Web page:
The COVID-19 pandemic has led to changes in the structure of care for women experiencing abortion in several countries, with the need to prioritise resources to meet the growing demand for care of cases complicated by the novel coronavirus infection.30 Outside the healthcare facilities, there was a reduction in the number of consultations available in primary healthcare units and a reduction in the availability of public transport in some countries. In addition, due to stay-at-home orders, many people were advised to seek medical care only in urgent and emergency cases, which may lead to a delay in diagnosis and proper treatment.31 Inside the healthcare facilities, there was a reduction in the physical space available for hospitalisation due to the increased distance between beds and a reduction in the availability of intensive care unit beds.32 In view of this scenario, EviSIP 2021 was recently held entirely online. Among several research questions, one was common to different participating centres: How will changes resulting from the COVID-19 pandemic affect the quality of care provided to women in an abortion situation? More specifically, how will the ‘three delays’33 affect different outcomes, such as the incidence of potentially life-threatening conditions and severe maternal outcomes? Sentinel centres are currently in the final stages of analysis of their data, and we should soon have answers to these questions.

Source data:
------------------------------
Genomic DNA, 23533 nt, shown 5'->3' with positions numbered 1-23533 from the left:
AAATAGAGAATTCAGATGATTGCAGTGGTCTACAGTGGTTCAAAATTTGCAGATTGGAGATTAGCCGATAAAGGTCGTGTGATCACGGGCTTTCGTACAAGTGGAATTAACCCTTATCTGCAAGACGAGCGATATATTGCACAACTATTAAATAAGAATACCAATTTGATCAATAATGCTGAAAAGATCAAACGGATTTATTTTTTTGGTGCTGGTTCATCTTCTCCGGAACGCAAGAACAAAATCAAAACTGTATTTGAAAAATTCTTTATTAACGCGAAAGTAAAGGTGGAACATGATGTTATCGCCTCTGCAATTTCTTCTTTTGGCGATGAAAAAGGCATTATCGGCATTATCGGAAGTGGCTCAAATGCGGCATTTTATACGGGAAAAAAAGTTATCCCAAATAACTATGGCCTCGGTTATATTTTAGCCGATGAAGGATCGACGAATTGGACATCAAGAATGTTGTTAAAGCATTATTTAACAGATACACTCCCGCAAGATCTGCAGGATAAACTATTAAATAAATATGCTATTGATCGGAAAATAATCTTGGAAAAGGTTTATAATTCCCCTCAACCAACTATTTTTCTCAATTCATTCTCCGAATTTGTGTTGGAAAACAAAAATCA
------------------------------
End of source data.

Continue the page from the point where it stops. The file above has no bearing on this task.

The main challenge of Latin America and the Caribbean is reducing inequalities. This is reflected in the fact that international commitments, such as the Sustainable Development Goals (SDGs), should apply to all individuals rather than simply aiming to comply with a national average. In this respect, the agenda set forth by the SDGs may serve as beacon that leads the way to cross-sectoral work aimed at improving health conditions for all people.
Through the collection and continuous monitoring of data since 2015, the CLAP MUSA-Network was able to identify problematic situations in some of its sentinel centres. Regarding comprehensive abortion care, outdated methods of uterine evacuation such as the use of sharp curettage have been discouraged and increasingly replaced by MVA or medical abortion. The training of health providers in the use of uterine evacuation methods recommended by WHO is always encouraged in the CLAP MUSA-Network meetings. In the future, it is intended to increase the incentive for these trainings, both for public and private providers. Sentinel centres have emphasised the need to incorporate contraceptive methods to reduce unintended pregnancy especially by encouraging the use of LARCs immediately after abortion.34 One of the articles produced with data from the CLAP MUSA-Network identified that contraceptive counselling may be difficult for women who have been victims of sexual violence.27 Individualised multidisciplinary care is essential so that these women do not continue to be exposed to the risk of unwanted pregnancy.